At the dawning of the 3rd century, the hill on which Sacre-Coeur now sits was named the “Mount of Martyrs” in honor of the first Christians of Paris. Consecrated in October of 1919, the sanctuary is home to one of the world’s largest bells which is rung every Sunday and Holy Day at 11:00 and 16:00; and a lantern at the top of the Dome lit every night to signify the prayers happening inside. The 270-step climb to the entrance provides sweeping panoramas of Paris, and a statue of Christ blessing the city with His right hand and pointing to His Sacred Heart with the left. Reoccurring images of an open heart appear throughout the sanctuary, representing the Crucifixion of Christ, and the infinite love of God and our ability to receive it. Other highlights include a massive apse mosaic depicting Christ’s arms extended with an inscription of the vow “to the Sacred Heart of Jesus, France fervent, penitent and grateful” and the Crypt housing tombs of Cardinals, relics, an altar, monuments, and an urn containing the heart of the initiator of the National Vow, Alexandre Legentil. General entry runs from 06:00-22:30, but reserve tickets in advance to take part in the nightly adoration and sleep in the Basilica guest house.

Paris Catacombs

Five-stories beneath the city of lights rest the remains of seven-million Parisians in a make-shift ossuary. The 200-mile stretch of quarry tunnels were abandoned in the fourteenth-century and repurposed in the mid-18th century when Paris began to outgrow itself. As a European hub on the rise, and 30-generations of deceased later, layered graves began to overflow, the solution: transport the contents of the inner-city cemeteries underground. Opened in 1809 as a public spectacle, the Paris Catacombs see over 550,000 visitors annually, welcoming them into the labyrinths for a bewildering angle of history, and a rare glimpse of human mortality.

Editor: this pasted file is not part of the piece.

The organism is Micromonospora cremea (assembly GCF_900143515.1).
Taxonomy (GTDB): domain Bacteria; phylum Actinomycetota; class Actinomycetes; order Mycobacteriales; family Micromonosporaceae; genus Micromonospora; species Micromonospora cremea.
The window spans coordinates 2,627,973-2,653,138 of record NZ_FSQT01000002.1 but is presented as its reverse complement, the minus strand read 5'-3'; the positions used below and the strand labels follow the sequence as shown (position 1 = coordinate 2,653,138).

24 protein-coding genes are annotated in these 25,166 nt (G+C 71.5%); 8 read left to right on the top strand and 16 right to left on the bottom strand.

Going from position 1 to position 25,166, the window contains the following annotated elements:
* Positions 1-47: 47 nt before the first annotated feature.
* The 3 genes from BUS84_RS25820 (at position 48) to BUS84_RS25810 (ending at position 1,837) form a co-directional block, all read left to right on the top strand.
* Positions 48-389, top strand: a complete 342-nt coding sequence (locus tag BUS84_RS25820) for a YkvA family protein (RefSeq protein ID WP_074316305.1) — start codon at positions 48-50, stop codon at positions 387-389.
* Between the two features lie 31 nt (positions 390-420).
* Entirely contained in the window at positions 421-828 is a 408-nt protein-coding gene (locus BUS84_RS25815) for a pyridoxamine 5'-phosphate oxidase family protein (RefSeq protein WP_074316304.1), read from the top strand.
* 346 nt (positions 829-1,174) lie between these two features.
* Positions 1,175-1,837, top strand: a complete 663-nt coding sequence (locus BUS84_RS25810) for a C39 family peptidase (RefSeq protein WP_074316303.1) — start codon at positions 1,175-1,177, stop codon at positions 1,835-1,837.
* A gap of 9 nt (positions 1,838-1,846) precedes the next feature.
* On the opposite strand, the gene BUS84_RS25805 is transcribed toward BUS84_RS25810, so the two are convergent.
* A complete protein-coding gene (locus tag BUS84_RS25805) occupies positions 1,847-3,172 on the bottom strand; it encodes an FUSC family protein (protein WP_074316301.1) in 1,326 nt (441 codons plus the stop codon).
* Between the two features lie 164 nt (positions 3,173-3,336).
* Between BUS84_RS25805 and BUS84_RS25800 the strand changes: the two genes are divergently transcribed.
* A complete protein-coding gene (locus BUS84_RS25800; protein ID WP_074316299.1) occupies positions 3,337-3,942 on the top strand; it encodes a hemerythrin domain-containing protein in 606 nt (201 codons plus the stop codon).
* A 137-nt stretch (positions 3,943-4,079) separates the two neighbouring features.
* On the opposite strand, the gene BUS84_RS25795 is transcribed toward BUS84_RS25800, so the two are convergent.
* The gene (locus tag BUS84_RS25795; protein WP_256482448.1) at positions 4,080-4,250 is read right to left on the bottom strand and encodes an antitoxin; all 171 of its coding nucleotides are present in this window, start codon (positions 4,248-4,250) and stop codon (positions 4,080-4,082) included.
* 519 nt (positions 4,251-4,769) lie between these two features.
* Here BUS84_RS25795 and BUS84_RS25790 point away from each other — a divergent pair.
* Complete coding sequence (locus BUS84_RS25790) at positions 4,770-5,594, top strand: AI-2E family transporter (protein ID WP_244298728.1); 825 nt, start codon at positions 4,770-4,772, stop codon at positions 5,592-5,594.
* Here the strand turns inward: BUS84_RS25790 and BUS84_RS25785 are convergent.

Where to eat

La Tour d’Argent Restaurant

Only changing hands once since its opening in 1780, the view from Paris’ oldest restaurant is almost as coveted as a seat inside. Brimming with historical significance, serving the rich and famous for centuries, and the inspiration behind Pixar’s Ratatouille, La Tour d’Argent is easily one of the most fancied restaurants in the world. With deluxe panoramic views of the River Seine and Notre Dame Cathedral on an ideal corner building five stories up, enjoy 1-star Michelin dining of delicately plated French cuisine, signature duck dishes, and Chef Philippe Labbé’s a la carte options.

Le Petit Prince de Paris

Tucked away in the Latin Quarter of historic Paris sits an intimate boutique restaurant just waiting to be discovered. Serving up locally-sourced ingredients on a traditional Parisian menu, flavors of France like homemade duck confit and Burgundy snail soufflé dominate the minimalistic menu, alongside a carefully curated wine-list. With its warm décor, comfortable ambience, and family-oriented atmosphere, enjoy a true French dinner in the heart of old Paris.

Alain Ducasse au Plaza Athénée

For an exquisite experience the goes far beyond flavor, reserve your seat at the Hotel Plaza Athénée dining room beneath thousands of suspended crystal droplets. Based on a naturalist diet and the fish-vegetable-cereals philosophy, Chef Alain Ducasse places a strong emphasis on the clean culinary concepts of sustainable fishing, locally-sourced produce, and ancient grains. Just moments from the River Seine and close to the city center, enjoy an exquisitely plated three-Michelin-Star meal from the comfort of a plush silver-bell seat.